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Old Johnson Telecaster rebuild?

Discussion in 'Tele Home Depot' started by reingarnichts, Apr 18, 2018.

  1. reingarnichts

    reingarnichts TDPRI Member

    13
    Jun 12, 2014
    Germany
    Hi there,
    I'm planning on rebuilding an old Johnson Telecaster that was lying at my parents house for the last ten years.
    It's a cheap copy, but the wood looks quite ok and the neck has a really nice profile.
    This was my first Telecaster, actually.
    Some parts are missing (screws, jack,...) and a much younger me scraped of the headstock logo.
    The body is beaten up and has a lot of dents and cracks in the finish.

    Since the wood seems nice, I might give the thick poly a heatgun treatment, go for a simple oil finish and enjoy this guitar as a nice beater.

    Also, this seems to be the perfect opportunity to do a first DIY fret dressing if necessary...

    Any objections? ;)
     

    Attached Files:

    nojazzhere and 2blue2 like this.

  2. viking

    viking Friend of Leo's

    Age:
    52
    Jan 23, 2007
    Denmark
    No worries , just do it.....buy decent parts , the money wont be lost. If this guitar turns out to be less than perfect , they can always be used on a future project
     
    nojazzhere and reingarnichts like this.

  3. reingarnichts

    reingarnichts TDPRI Member

    13
    Jun 12, 2014
    Germany
    The bridge might need compensated saddles, the rest seems to be ok. I might need better pickups (I would love to try something noiseless...).
    The tuners are not really fancy but might do the job - in my experience most/all tuning problems have their origin in a badly cut nut (or a suboptimal way of stringing your instrument...), so I will try to use them.

    We will see how this turns out, the first thing to do is to remove all that plastic/finish ;)
     

  4. 2blue2

    2blue2 Friend of Leo's

    Jul 20, 2013
    Island of Oahu
    This looks like a fun little project.
    Every time I finish a guitar, I have enough pieces left over to start another one.
     
    mrz80 likes this.

  5. aerhed

    aerhed Tele-Afflicted

    Age:
    59
    Dec 24, 2016
    Boulder, WY
    I've got an old Johnson hanging around somewhere, but it's not very straight.
     

  6. reingarnichts

    reingarnichts TDPRI Member

    13
    Jun 12, 2014
    Germany
    The clear came off quite easily.
    Of course I scorched the wood in some places, but this is the price you pay for learning...

    I already tried to get through the filler, this will probably be another one or two hours of work, but it seems to work. But I have enough for today. Still have to play a gig this evening and I already burned my fingers ;)

    I bet it won't be the cleanest result, but it's better than touching plastic all the time...
    What is it with guitar manufacturers, that they put all this plastic on a nice piece of wood?
     

    Attached Files:


  7. reddy2300

    reddy2300 Tele-Meister

    Age:
    49
    167
    Aug 25, 2017
    Dublin, Ohio
    The twelve-year-old me (wife would say current me) thought that comment was hilarious. :rolleyes:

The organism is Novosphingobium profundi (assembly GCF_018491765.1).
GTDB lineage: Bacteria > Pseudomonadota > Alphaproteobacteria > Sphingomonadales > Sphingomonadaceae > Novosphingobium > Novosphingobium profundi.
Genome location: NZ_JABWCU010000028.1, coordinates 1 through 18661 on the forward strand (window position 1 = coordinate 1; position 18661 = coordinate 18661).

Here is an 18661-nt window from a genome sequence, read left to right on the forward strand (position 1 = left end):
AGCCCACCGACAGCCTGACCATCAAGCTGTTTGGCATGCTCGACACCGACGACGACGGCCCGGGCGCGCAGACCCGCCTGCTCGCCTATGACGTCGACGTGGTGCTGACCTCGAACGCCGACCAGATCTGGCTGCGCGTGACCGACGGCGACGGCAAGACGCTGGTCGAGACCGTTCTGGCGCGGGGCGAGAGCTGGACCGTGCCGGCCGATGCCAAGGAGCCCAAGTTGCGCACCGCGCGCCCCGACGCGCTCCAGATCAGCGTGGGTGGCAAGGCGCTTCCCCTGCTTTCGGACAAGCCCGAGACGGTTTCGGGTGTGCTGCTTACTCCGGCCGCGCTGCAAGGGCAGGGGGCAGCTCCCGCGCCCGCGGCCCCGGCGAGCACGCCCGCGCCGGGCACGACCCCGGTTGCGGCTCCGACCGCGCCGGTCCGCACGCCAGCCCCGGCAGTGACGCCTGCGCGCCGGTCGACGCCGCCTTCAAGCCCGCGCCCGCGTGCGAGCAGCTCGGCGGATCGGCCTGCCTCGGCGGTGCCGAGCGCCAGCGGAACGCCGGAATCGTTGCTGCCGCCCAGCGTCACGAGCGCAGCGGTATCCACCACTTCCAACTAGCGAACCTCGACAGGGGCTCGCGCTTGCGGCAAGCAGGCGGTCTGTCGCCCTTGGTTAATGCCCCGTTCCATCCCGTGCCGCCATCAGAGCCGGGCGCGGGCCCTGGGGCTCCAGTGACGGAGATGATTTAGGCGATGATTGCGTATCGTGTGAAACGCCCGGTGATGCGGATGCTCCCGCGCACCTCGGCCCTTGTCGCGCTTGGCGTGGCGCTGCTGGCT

OP, is that wood alder? Looks like a great start on a cool project!
     

  8. reingarnichts

    reingarnichts TDPRI Member

    13
    Jun 12, 2014
    Germany
    I actually thought the same.
    Seems to be a three-piece alder body...
     

  9. reingarnichts

    reingarnichts TDPRI Member

    13
    Jun 12, 2014
    Germany
    I begin to believe, that there is more finish than wood...

    And some of the alder is now roasted alder. I also damaged the wood in some places.
    But everyone has to do the beginners mistakes, I think ;)


    (I still think, this will be a nice beater ;))
     

    Attached Files:

    Last edited: Apr 23, 2018

  10. bluescaster72

    bluescaster72 Tele-Holic

    726
    Mar 4, 2009
    pennsylvaina
    I tell you a good guitar is a good guitar and Johnson's are good guitars . Used to have an old strat and the pickups were fantastic . perfectly gig worthy. I think once your done you'll be quite happy with the results
     

  11. reingarnichts

    reingarnichts TDPRI Member

    13
    Jun 12, 2014
    Germany
    The finish is gone now. I'll buy some wood oil this week and start the finishing process.
    I think the only thing I can do is to go for a rather rough look since there were a lot of deep scratches and dents.
    Some of them are related to the heat gun treatment, but most of them are the result of the guitar being thrown around as a piece of abandoned garbage in the last few years...

    I'm not sure about the electronics, always wanted to try an Esquire but I'm more of a neck-pickup-guy,
    so I have to experiment with that, an Esquire with a mid cut might do the trick (inductance/Q-Filter?).
     

  12. R. Stratenstein

    R. Stratenstein Doctor of Teleocity Silver Supporter

    Aug 3, 2010
    Loganville, Ga.
    I would never take a heat gun to my old Johnson! :eek: No matter how bad the finish got.


    Can you steam raise the dents in it, and sand some of the burns and scratches out?
     

  13. Macrogats

    Macrogats Tele-Afflicted

    Age:
    51
    May 15, 2017
    Auckland, New Zealand
    Cool looking project dude. I'll be watching this!
     

  14. reingarnichts

    reingarnichts TDPRI Member

    13
    Jun 12, 2014
    Germany
    Second layer of oil is now drying...
    The nice weather helps a lot.
     

    Attached Files:


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